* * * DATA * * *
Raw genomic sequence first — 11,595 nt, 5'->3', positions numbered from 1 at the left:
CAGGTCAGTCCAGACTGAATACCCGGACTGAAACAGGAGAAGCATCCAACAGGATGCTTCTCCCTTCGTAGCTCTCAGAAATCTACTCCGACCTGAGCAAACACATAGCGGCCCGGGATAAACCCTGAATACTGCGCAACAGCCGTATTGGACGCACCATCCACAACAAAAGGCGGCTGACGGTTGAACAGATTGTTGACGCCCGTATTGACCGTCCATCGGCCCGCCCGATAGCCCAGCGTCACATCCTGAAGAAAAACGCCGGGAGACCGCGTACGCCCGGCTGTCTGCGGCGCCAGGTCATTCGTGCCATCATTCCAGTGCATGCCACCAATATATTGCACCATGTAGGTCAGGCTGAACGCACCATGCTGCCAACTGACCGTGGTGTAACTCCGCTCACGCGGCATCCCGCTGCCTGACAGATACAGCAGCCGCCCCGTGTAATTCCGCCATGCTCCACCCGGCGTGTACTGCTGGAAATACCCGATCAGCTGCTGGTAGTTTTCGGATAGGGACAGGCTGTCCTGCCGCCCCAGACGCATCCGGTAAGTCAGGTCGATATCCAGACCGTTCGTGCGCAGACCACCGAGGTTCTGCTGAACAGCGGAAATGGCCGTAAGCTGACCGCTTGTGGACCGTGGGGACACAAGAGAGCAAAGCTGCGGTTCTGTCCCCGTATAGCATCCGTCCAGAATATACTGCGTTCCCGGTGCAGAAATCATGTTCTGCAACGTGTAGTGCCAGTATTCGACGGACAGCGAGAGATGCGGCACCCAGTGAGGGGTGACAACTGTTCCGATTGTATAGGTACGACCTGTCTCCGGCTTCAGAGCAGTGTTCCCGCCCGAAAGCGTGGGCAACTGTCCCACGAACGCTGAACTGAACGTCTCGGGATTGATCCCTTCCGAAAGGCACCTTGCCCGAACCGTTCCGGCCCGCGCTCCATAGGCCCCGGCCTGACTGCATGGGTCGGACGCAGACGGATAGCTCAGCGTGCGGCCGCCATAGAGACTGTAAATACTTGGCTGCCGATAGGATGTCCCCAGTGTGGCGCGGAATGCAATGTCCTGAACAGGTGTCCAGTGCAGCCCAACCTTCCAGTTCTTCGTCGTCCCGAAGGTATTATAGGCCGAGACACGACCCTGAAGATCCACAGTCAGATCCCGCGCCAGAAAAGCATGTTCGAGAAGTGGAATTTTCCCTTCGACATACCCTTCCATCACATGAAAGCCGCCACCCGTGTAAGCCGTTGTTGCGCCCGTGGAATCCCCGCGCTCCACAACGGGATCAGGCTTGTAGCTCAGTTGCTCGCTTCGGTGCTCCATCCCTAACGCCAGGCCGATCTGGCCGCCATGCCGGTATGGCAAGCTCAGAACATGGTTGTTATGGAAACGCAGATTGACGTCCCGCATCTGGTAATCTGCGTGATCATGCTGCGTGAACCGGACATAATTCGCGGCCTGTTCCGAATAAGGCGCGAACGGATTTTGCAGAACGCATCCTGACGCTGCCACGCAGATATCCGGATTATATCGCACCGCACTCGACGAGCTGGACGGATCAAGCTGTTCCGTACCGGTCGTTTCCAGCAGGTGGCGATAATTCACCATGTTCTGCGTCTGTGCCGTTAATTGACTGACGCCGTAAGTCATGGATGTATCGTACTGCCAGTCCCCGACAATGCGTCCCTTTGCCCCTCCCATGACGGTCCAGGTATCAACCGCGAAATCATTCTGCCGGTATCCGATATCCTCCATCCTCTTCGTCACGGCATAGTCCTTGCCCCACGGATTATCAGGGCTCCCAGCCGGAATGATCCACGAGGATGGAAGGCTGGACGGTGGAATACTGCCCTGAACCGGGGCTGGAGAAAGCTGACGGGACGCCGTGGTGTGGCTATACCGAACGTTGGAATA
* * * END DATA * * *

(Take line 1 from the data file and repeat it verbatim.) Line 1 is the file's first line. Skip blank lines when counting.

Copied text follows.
Raw genomic sequence first — 11,595 nt, 5'->3', positions numbered from 1 at the left: